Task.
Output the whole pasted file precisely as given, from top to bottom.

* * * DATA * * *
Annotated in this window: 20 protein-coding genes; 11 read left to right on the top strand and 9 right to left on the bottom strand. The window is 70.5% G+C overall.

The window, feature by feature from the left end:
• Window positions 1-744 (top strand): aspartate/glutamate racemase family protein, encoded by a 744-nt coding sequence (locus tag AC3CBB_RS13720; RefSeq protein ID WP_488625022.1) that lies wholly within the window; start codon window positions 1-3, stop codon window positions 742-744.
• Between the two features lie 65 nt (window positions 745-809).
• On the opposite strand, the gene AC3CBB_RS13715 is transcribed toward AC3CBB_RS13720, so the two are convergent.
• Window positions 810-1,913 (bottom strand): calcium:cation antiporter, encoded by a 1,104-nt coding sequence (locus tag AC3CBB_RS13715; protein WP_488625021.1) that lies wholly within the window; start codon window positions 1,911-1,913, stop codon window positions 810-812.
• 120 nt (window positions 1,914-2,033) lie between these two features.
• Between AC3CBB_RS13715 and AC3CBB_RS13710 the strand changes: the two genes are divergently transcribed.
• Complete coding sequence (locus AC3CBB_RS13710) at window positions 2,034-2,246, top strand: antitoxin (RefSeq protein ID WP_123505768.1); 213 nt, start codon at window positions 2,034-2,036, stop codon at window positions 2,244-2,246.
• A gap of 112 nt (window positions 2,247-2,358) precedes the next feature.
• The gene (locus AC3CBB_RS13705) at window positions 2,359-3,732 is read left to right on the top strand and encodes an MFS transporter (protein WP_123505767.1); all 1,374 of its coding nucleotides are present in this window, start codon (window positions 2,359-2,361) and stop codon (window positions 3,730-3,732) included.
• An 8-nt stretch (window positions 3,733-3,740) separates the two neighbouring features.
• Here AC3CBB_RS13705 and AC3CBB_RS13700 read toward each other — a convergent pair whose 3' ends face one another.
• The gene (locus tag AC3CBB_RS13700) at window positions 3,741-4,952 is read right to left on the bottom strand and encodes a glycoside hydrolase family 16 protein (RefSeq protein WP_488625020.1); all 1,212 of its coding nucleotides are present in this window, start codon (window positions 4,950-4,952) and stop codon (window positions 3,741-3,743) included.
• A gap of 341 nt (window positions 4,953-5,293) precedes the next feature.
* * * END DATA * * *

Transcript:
Annotated in this window: 20 protein-coding genes; 11 read left to right on the top strand and 9 right to left on the bottom strand. The window is 70.5% G+C overall.

The window, feature by feature from the left end:
• Window positions 1-744 (top strand): aspartate/glutamate racemase family protein, encoded by a 744-nt coding sequence (locus tag AC3CBB_RS13720; RefSeq protein ID WP_488625022.1) that lies wholly within the window; start codon window positions 1-3, stop codon window positions 742-744.
• Between the two features lie 65 nt (window positions 745-809).
• On the opposite strand, the gene AC3CBB_RS13715 is transcribed toward AC3CBB_RS13720, so the two are convergent.
• Window positions 810-1,913 (bottom strand): calcium:cation antiporter, encoded by a 1,104-nt coding sequence (locus tag AC3CBB_RS13715; protein WP_488625021.1) that lies wholly within the window; start codon window positions 1,911-1,913, stop codon window positions 810-812.
• 120 nt (window positions 1,914-2,033) lie between these two features.
• Between AC3CBB_RS13715 and AC3CBB_RS13710 the strand changes: the two genes are divergently transcribed.
• Complete coding sequence (locus AC3CBB_RS13710) at window positions 2,034-2,246, top strand: antitoxin (RefSeq protein ID WP_123505768.1); 213 nt, start codon at window positions 2,034-2,036, stop codon at window positions 2,244-2,246.
• A gap of 112 nt (window positions 2,247-2,358) precedes the next feature.
• The gene (locus AC3CBB_RS13705) at window positions 2,359-3,732 is read left to right on the top strand and encodes an MFS transporter (protein WP_123505767.1); all 1,374 of its coding nucleotides are present in this window, start codon (window positions 2,359-2,361) and stop codon (window positions 3,730-3,732) included.
• An 8-nt stretch (window positions 3,733-3,740) separates the two neighbouring features.
• Here AC3CBB_RS13705 and AC3CBB_RS13700 read toward each other — a convergent pair whose 3' ends face one another.
• The gene (locus tag AC3CBB_RS13700) at window positions 3,741-4,952 is read right to left on the bottom strand and encodes a glycoside hydrolase family 16 protein (RefSeq protein WP_488625020.1); all 1,212 of its coding nucleotides are present in this window, start codon (window positions 4,950-4,952) and stop codon (window positions 3,741-3,743) included.
• A gap of 341 nt (window positions 4,953-5,293) precedes the next feature.